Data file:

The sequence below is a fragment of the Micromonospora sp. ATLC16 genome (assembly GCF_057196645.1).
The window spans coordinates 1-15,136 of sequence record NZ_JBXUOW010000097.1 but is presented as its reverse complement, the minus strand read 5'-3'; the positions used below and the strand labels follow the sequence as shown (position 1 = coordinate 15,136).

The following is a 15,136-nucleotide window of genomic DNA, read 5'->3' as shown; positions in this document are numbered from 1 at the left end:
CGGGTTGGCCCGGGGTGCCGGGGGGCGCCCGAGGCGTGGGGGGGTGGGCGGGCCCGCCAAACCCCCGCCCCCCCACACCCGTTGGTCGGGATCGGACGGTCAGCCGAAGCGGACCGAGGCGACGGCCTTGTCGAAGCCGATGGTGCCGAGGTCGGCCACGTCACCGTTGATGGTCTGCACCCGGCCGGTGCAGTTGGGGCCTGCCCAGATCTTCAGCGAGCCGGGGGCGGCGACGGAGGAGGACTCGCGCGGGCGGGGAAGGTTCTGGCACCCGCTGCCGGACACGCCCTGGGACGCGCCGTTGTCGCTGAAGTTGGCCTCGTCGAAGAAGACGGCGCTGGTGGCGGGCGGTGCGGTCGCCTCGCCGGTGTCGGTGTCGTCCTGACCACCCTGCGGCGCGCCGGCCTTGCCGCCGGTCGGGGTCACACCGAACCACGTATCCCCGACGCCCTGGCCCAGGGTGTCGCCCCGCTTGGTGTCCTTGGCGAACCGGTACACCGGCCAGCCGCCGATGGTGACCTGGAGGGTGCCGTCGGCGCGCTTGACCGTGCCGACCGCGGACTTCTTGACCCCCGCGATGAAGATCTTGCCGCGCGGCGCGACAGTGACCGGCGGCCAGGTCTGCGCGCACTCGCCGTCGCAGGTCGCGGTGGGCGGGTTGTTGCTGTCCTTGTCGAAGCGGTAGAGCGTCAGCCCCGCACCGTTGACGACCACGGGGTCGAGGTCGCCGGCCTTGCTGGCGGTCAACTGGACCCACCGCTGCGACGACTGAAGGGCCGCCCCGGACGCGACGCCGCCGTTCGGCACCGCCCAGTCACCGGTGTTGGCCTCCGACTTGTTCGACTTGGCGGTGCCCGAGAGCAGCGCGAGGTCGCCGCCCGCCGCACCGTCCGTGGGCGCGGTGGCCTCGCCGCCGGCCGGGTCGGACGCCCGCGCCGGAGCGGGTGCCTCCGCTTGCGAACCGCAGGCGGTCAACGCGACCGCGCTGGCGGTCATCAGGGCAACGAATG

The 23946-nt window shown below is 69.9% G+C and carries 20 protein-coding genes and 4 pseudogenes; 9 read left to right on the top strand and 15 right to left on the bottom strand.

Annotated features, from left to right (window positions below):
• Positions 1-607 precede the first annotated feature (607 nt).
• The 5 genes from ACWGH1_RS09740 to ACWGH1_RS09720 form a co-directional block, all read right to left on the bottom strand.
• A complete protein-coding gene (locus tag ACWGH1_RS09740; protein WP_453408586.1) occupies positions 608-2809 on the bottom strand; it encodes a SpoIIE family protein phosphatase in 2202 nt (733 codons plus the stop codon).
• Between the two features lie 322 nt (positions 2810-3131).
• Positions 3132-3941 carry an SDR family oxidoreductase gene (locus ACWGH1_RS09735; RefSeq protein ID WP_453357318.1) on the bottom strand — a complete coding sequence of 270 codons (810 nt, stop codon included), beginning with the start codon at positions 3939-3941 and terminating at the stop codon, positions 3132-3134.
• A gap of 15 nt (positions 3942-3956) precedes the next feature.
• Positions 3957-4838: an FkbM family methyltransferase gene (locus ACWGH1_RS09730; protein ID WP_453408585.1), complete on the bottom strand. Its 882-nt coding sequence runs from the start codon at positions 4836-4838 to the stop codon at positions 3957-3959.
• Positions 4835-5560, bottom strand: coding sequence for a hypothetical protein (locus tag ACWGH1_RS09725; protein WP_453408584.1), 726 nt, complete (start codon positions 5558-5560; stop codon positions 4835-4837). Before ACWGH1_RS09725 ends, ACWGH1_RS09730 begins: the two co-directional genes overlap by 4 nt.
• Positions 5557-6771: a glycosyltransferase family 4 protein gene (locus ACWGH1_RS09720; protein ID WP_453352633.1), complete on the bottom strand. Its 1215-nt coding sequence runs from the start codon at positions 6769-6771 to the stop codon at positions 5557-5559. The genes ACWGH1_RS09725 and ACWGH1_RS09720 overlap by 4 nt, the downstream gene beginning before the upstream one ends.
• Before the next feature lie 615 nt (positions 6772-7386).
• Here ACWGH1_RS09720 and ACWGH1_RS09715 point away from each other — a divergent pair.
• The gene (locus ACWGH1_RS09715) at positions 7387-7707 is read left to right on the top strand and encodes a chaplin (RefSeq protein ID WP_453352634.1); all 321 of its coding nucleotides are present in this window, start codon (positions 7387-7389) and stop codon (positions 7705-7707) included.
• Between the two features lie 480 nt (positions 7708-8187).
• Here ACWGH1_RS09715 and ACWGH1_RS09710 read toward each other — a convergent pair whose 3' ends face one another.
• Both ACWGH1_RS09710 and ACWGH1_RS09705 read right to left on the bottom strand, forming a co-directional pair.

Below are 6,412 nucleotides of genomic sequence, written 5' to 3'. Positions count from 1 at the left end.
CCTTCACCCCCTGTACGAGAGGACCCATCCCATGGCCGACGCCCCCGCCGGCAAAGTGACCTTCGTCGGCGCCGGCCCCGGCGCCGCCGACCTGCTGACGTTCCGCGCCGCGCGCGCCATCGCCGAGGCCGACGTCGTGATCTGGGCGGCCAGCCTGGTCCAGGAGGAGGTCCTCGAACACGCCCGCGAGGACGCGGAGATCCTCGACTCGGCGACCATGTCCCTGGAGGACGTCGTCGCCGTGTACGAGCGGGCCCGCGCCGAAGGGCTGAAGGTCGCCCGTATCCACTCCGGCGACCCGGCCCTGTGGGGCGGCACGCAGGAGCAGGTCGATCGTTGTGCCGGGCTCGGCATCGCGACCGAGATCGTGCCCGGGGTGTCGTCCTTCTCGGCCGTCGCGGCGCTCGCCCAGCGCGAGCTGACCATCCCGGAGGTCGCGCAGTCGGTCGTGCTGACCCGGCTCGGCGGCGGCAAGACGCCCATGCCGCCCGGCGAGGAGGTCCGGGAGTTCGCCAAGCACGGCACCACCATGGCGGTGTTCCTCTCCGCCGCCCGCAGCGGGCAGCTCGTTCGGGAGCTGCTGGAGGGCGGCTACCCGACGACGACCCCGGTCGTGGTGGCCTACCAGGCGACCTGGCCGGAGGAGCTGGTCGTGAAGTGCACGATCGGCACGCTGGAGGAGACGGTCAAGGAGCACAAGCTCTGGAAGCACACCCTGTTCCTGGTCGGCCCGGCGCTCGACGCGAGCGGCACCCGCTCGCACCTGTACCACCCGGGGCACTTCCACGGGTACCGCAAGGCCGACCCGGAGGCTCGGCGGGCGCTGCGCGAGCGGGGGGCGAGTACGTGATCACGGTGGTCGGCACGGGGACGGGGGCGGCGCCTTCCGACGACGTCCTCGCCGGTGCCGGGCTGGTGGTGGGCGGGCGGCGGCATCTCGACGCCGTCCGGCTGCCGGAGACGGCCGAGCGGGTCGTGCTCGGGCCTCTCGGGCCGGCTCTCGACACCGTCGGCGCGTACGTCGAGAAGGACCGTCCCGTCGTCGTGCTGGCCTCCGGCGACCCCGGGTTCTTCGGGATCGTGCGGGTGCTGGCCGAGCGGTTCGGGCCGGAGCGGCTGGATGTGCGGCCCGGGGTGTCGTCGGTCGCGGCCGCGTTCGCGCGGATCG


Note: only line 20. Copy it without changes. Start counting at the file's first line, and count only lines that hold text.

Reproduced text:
• Here ACWGH1_RS09715 and ACWGH1_RS09710 read toward each other — a convergent pair whose 3' ends face one another.